Are all infinite lines just the perimeters of circles from a birdseye view?

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  • 1 decade ago
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    If you'd said, "Are what appear to be infinite lines just the perimeters of circles from a birdseye view?" then I'd have said, "Possibly". Otherwise, no. If it's a line, it's a line. If it's an arc, it's an arc. Just because we don't have enough info to make a proper determination doesn't change that fact.

  • 1 decade ago

    All the answers given so far are good, and it's hard for me to add anything to this. But since your question starts with "Are" instead of "Could", the answer is "not necessarily". Otherwise, you'd be dismissing the whole of Euclidean geometry, which posits such infinite straight lines. Nobody has ever been able to prove that Euclidean geometry is self-contradicting, so it remains a viable geometry with lots of infinite lines which aren't necessarily circles or arcs.

  • 1 decade ago

    If you examine the line in the complex plane, then the answer is yes, in a very precise sense. Let z be a complex variable, and consider the mapping that takes z to (az + b)/(cz + d). Assume that c and d are not both zero. This is called a linear-fractional transformation, or a Moebius transformation, after the same mathematician who defined the Moebius strip. This is a conformal, or angle-preserving, mapping of the complex plane onto itself. It maps circles onto either circles or lines, and it maps lines onto either circles or lines. Thus, a line can be viewed as a circle of infinite radius, or as the boundary of a disc of infinite radius. For further applications which lend added insight into this answer, please see the references below.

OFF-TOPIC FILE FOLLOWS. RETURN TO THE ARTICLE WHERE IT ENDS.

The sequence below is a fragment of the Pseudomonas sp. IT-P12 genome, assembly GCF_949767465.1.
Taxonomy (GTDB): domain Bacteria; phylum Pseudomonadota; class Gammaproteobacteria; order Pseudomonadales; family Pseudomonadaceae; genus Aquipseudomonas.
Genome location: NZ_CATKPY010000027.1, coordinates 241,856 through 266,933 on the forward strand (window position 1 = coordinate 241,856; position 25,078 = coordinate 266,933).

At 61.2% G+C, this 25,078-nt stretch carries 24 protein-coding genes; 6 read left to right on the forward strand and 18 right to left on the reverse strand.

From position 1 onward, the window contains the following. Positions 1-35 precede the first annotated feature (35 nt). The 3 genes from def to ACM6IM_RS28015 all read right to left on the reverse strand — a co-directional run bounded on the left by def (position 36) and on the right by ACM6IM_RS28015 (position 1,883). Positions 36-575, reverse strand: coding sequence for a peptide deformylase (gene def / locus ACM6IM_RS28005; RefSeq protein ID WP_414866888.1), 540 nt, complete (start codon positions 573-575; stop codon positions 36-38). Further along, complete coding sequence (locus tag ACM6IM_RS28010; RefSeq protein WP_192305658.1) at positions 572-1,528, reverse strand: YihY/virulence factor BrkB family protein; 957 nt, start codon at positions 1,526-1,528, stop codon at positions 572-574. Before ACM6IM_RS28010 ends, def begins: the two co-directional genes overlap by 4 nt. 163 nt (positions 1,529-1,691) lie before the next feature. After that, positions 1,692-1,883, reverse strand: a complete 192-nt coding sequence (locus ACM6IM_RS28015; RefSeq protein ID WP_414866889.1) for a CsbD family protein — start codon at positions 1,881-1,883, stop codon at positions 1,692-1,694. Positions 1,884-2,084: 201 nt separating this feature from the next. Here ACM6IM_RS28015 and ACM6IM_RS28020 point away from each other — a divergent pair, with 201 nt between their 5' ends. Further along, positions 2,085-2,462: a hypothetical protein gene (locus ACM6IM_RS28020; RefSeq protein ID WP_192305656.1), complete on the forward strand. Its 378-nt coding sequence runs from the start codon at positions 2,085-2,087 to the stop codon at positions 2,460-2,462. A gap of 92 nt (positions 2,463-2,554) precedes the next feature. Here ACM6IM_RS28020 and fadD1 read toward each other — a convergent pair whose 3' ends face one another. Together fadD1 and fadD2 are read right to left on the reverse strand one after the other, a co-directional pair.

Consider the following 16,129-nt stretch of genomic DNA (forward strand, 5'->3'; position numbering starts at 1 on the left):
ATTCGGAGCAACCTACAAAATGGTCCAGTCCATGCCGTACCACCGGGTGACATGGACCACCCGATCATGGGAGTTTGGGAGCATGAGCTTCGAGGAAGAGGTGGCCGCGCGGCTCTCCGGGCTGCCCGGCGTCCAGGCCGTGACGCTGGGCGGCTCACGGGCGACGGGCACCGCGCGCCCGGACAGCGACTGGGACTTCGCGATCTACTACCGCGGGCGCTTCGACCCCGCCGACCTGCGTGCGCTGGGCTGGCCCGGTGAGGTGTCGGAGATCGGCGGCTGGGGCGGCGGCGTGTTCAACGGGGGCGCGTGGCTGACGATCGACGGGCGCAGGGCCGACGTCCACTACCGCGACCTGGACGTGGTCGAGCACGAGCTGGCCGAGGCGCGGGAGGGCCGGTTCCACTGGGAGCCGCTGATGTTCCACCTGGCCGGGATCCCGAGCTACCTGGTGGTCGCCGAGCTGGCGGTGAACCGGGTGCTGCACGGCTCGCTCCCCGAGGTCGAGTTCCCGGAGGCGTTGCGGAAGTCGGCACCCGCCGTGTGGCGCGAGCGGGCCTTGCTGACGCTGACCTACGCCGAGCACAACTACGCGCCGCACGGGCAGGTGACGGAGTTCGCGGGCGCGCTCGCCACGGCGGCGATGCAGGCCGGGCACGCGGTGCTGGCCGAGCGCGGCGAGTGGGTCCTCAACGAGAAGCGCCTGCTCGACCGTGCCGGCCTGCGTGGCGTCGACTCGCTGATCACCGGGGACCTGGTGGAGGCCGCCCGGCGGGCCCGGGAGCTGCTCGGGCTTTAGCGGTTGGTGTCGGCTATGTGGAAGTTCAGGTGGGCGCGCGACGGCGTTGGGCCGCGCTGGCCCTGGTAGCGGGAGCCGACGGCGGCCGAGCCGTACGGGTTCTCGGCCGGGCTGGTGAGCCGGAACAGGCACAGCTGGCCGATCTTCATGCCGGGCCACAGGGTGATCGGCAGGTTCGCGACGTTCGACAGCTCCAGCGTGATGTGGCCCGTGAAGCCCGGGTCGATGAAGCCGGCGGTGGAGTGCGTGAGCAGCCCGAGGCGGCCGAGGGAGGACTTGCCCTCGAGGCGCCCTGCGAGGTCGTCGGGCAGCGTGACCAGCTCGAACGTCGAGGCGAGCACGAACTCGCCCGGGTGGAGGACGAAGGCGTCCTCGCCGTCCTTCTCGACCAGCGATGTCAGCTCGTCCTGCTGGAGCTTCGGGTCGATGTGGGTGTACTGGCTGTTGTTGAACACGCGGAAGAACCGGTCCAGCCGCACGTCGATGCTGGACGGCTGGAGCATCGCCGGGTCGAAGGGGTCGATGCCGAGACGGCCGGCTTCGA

Source(s): (1) John B. Conway, Functions of One Complex Variable I, Graduate Textx in Mathematics no. 15, Springer-Verlag (2) Tom M. Apostol , Introduction to Analytic Number Theory, Volume 2, Graduate Textx in Mathematics, Springer-Verlag
  • 1 decade ago

    It depends on which geometry you are using. In the normal, Euclidean system, no, lines and curves are completly different entities. But in many non-euclidean geometries, it is just as you say, an infinite line is the perimeter of a huge circle.

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  • 1 decade ago

    In an area called "projective geometry" circles and lines are similar. Circles are just regular old circles in the regular old plane; they have a center and radius. Lines are circles that go through the "point at infinity."

  • Anonymous
    4 years ago

    There are a few gorgeous women on this site but one in particular takes my breath away, but she is very taken, makes a grown man cry. Just being honest and would like a birdseye view of her.

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